Botulinum type A toxin (BoNT-A) or Botox has been used in research trials for myofascial pain syndrome (MPS). Some studies have used Botox® while others have used a product called Dysport®. This product is not the same as Botox®. Dysport® has three times the dosage of Botox®.
Both types of botulinum type A toxin have been shown effective. Pain is reduced and sometimes eliminated. The benefit isn't immediate but occurs about four to six weeks after the treatment.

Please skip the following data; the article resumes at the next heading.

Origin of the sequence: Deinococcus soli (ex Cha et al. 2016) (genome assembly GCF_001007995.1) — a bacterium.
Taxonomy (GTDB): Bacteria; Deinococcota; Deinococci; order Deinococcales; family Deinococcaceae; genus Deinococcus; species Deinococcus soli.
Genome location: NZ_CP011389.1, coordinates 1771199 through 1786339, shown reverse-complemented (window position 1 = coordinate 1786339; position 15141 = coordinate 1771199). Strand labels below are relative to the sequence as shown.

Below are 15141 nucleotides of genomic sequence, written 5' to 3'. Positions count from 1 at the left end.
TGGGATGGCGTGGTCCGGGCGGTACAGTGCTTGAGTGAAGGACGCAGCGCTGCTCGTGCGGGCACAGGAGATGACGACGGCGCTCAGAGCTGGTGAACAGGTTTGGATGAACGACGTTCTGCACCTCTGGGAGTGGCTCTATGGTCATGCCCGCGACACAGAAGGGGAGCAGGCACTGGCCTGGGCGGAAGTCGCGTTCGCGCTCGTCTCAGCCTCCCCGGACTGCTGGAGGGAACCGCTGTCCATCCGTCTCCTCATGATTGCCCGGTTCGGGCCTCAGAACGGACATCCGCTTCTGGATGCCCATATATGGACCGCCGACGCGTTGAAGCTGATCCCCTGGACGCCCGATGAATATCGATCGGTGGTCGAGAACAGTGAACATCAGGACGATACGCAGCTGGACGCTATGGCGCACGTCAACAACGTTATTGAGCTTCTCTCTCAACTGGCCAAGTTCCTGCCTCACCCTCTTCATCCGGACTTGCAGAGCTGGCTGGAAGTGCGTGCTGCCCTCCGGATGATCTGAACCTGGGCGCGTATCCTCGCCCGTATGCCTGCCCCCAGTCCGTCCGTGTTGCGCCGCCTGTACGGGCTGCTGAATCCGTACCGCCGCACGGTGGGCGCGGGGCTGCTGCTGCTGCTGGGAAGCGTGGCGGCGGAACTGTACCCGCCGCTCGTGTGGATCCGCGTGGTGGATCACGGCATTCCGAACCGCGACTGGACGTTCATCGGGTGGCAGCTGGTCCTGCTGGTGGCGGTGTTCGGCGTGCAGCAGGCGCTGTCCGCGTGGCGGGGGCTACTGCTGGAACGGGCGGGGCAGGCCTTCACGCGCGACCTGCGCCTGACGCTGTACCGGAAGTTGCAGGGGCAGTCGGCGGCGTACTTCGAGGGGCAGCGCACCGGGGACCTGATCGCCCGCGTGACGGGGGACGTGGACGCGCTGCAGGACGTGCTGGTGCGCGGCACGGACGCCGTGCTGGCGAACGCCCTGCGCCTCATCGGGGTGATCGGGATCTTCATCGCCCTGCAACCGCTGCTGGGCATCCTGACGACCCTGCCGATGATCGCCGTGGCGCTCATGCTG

Some scientists have questioned whether it's just the needle being inserted that gives the pain relief. Studies to look at this question compared injections of lidocaine (numbning agent) versus just dry needling. Patients receiving the lidocaine had much better reduction in their pain levels.
More study is needed to find out what works and why. Botox injections are not routinely available for this problem. Most of the research being done on using Botox for MPS is taking place in Europe.